Secret modelling on the spread of COVID-19 in Australia will be made public TODAY – as health boss says the curve ‘appears to be flattening’ despite 15 deaths in three days
- Secret modelling on spread of COVID-19 will be released to public on Tuesday
- The expert modelling is expected to show that lockdown measures are working
- Paul Kelly said Australia appeared to be successfully flattening the curve
- The number of new confirmed daily cases has dropped to only 95 as of April 7
- Australia saw a peak of 460 new daily confirmed coronavirus cases on March 28
- Experts warn the amount of locally transmitted cases could see infections rise
Secret expert modelling on the spread of coronavirus in Australia is set to be made public on Tuesday.
The modelling is expected to show the effects of border closure and lockdown measures which have seen confirmed cases fall to their lowest level since February.
Deputy Chief Medical Officer Paul Kelly said on Sunday the curve appeared to be flattening, putting Australia in a better position than other countries.
The number of confirmed daily cases of coronavirus peaked at 460 on March 28, which has fallen to 107 on April 6, and 95 so far on April 7, with 5,895 total cases.
But the past 72 hours have also seen the number of COVID-19 deaths increase by 15, bringing the total number of deaths to 45.
The number of confirmed daily cases of coronavirus peaked at 460 on March 28 but as of April 7, only 95 new cases have been recorded nationally (Medical professionals in Sydney are seen performing COVID-19 tests on members of the public at the Bondi Beach drive-through COVID-19 testing centre)
Australia has 5,895 confirmed cases and 45 deaths as of April 7, most of which have been recorded in NSW
Professor Kelly told The Australian Financial Review that Australia appeared to have successfully flattened the curve ‘at the moment’.
‘Our low mortality rate and our low percentage positive in our testing shows me that we are actually finding people early in this disease, isolating them and breaking those chains of transmission that spread through the whole population,’ he said.
The modelling, which was expected to be released last week, is predicted to show Australia’s response to the crisis has prevented the worst-case scenario of 4million cases from last month’s modelling.
Professor Kelly said Australia was new better placed than many other countries, such as the United States, which has more than 337,600 confirmed cases.
‘The things that we have done in the past weeks to prevent ourselves going into that situation have been successful up till now, and we have to redouble our efforts to make sure that doesn’t happen into the future.’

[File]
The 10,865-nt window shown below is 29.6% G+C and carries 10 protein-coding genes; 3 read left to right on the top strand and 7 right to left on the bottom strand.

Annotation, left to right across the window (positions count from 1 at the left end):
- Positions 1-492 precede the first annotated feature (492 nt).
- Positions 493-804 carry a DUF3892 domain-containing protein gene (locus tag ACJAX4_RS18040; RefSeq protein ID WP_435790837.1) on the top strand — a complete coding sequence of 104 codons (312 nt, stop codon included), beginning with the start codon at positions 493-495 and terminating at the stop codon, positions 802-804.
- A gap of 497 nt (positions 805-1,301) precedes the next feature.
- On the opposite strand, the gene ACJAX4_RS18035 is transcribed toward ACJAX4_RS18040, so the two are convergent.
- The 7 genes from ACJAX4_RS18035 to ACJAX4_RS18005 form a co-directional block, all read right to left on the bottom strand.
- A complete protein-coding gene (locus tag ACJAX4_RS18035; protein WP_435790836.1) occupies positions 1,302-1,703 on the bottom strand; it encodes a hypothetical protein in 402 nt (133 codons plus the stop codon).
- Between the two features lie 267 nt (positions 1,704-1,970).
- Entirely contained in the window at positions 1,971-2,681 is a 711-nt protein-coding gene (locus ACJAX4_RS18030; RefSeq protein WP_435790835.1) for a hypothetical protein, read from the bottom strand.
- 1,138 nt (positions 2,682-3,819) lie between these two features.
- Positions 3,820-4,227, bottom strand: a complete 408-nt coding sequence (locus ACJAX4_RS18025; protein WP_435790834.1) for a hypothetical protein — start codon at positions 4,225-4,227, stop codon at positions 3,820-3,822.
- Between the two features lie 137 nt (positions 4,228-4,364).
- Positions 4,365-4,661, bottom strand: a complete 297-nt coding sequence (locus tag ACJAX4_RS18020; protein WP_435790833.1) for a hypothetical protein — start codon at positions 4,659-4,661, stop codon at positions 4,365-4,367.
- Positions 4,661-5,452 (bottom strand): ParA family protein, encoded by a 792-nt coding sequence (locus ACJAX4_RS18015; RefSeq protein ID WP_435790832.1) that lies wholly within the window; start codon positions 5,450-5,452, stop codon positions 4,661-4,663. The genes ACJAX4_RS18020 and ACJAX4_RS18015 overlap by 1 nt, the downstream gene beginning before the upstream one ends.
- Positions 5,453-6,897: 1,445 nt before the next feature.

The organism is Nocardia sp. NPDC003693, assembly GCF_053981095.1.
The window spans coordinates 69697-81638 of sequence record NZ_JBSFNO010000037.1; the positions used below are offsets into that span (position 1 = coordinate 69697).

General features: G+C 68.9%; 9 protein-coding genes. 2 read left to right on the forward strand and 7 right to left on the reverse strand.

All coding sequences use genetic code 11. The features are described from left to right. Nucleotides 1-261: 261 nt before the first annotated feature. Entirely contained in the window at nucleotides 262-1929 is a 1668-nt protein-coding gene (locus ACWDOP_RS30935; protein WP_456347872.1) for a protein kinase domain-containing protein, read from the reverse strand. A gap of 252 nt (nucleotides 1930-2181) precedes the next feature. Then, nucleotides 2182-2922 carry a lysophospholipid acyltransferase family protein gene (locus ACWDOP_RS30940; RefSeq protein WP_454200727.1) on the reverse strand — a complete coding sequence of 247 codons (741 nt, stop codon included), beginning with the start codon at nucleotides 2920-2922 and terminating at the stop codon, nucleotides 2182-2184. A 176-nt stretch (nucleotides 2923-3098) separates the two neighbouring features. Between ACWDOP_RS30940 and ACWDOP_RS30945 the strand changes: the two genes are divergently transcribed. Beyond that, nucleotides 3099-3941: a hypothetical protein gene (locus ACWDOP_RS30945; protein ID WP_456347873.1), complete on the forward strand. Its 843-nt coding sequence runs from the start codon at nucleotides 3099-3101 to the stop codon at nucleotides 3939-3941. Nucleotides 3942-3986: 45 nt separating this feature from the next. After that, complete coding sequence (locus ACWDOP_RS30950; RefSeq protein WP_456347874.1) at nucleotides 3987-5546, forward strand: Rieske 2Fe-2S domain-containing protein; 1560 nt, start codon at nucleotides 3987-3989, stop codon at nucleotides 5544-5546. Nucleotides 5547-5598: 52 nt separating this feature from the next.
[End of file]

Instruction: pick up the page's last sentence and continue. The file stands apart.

On Tuesday, the government will make public its expert modelling on the spread of coronavirus and the danger of prematurely easing social distancing rules (Members of the public are seen walking past a sign reading ‘1.5 Metres Apart’ in Perth)
Most of the cases of coronavirus come from people who contracted it overseas, or from those who have come in contact with someone infected.
CORONAVIRUS CASES IN AUSTRALIA: 5,895
New South Wales: 2,686
Western Australia: 460
South Australia: 411
Australian Capital Territory: 96
Northern Territory: 28
TOTAL CASES: 5,895
But Professor Kelly warned the most concerning category of infections to health authorities was the 8 per cent of Australia’s cases reported as being locally transmitted.
‘This is something that can affect the whole of our population and that is why we need the whole of the population to continue to take this seriously,’ he said.
Strict social distancing measures were introduced last month as a way to curb the spread of the disease as the infection rate began to rise, overwhelming hospitals and leaving healthcare workers scrambling for protective equipment.
Each of the states has since shown a slow decrease in daily confirmed coronavirus cases.
NSW has seen a decrease to just 49 new cases on April 7, which is a major drop from the peak of 212 new cases reported on March 28.
Victoria had a peak of 111 new cases March 28 but that number has slowly dropped with only 23 new cases on April 7.
Queensland peaked at 78 new cases on March 24 but that number has decreased to 13 on April 7.
Western Australia peaked at 44 new cases on March 44 but has continued to stay low with April 6 reporting only 7 cases.
South Australia highest recorded daily cases were 38 on March 26 but on April 6, the amount dropped to only 2 cases.